- It's familiar because all you've been receiving is toughen up within your life anyway. And then I think societally, one of the things I talked about earlier is a lot of men not necessarily feeling heard. And I think what ends up happening is, so if you are a young man new into the world, there's a lot of criticism that goes towards men now. And I get it. I'm not even trying to argue against what the criticism is, but I'm just saying there's a lot of criticism that goes towards men. So if you're a young man going into the world, social media wise, it seems like there's criticism that you're not doing anything right. If you want to try to talk about something that maybe you have complex feelings around, if you don't word it just right, you might receive this negative onslaught on social media. Hard for me to talk to my friends about it because I may not even know how to communicate with them in the first place. It's like, where are we expecting these people to turn? And I think that's more of where my frustration comes.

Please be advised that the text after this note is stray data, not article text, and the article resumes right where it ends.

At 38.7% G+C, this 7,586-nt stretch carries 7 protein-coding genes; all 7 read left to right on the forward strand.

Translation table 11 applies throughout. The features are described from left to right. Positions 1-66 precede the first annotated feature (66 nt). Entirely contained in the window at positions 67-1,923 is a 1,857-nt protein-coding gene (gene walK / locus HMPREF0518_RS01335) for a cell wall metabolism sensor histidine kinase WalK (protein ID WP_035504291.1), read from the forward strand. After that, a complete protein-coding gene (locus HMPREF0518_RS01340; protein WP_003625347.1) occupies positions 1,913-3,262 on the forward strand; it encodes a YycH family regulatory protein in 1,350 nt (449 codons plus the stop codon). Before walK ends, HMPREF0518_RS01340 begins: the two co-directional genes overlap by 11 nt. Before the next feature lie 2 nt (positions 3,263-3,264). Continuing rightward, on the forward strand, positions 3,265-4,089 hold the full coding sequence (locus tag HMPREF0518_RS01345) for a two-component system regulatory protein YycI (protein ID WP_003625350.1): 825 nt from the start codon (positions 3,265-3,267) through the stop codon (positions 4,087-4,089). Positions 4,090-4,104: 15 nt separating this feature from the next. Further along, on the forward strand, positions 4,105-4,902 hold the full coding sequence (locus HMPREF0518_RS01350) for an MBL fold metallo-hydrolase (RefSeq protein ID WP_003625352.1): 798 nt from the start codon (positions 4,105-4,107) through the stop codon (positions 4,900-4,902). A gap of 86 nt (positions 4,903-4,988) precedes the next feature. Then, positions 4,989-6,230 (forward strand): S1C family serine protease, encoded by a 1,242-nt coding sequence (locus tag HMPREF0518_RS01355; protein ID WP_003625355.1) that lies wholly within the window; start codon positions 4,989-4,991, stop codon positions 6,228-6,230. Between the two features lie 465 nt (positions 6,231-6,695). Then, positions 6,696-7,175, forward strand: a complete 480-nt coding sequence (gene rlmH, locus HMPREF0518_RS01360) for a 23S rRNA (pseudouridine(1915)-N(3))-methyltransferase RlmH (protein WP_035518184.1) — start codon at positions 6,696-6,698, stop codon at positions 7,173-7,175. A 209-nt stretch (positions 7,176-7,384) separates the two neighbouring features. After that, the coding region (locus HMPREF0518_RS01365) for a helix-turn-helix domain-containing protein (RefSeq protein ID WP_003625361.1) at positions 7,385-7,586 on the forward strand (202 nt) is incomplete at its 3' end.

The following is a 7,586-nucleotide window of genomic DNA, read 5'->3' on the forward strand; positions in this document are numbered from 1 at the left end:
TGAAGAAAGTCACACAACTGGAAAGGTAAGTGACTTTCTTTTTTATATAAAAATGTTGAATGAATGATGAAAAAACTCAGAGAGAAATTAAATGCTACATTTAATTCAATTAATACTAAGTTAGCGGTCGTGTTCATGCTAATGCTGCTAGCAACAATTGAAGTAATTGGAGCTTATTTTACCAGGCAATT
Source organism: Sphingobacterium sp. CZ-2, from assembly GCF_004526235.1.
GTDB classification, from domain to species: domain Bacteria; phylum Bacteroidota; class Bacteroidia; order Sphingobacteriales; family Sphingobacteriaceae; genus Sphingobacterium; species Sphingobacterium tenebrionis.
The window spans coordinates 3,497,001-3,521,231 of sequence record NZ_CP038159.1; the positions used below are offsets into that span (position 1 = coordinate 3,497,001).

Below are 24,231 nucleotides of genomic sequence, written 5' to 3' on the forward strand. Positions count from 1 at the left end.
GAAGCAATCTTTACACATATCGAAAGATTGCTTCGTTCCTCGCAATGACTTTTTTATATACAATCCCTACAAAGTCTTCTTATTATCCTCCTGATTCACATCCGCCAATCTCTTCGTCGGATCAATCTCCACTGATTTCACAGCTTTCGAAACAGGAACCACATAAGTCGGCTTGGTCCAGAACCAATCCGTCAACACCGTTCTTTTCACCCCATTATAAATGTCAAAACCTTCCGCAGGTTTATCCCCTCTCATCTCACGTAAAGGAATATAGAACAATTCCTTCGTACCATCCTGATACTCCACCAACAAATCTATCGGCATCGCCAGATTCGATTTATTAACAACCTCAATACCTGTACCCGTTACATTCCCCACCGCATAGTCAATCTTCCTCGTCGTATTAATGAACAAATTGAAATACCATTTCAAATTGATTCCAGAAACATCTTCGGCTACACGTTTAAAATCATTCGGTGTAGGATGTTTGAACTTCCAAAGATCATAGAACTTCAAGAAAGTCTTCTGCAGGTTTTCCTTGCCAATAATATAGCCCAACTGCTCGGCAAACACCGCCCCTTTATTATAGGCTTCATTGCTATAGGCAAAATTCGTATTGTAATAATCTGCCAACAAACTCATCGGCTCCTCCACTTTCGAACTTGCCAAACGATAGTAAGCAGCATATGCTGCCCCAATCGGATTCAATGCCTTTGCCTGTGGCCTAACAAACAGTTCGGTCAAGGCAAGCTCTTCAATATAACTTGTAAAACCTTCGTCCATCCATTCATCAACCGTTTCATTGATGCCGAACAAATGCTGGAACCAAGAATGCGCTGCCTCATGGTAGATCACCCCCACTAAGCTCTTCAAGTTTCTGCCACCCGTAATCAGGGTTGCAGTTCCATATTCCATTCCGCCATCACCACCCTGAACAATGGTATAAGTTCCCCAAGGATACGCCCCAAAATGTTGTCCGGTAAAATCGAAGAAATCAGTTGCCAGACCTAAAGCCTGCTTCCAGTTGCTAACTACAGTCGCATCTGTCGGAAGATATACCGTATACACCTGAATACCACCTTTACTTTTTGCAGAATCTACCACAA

- Yep.

- We have so much criticism for where these individuals are supposed to turn. And then when it comes to, well, where are they supposed to go? Then we're like, I don't know. Just don't be like that. Whatever you do, just don't be like that.

- Good luck kid.

- What else are you supposed to do? Yeah, good luck out there, buddy. But don't do that.

- Hey, I'm wondering if you could end for us. I would love to hear one of your poems.

- Sure.

- And let's say for men, let's do a poem for men. What's a poem that you would like to share with the men out there listening?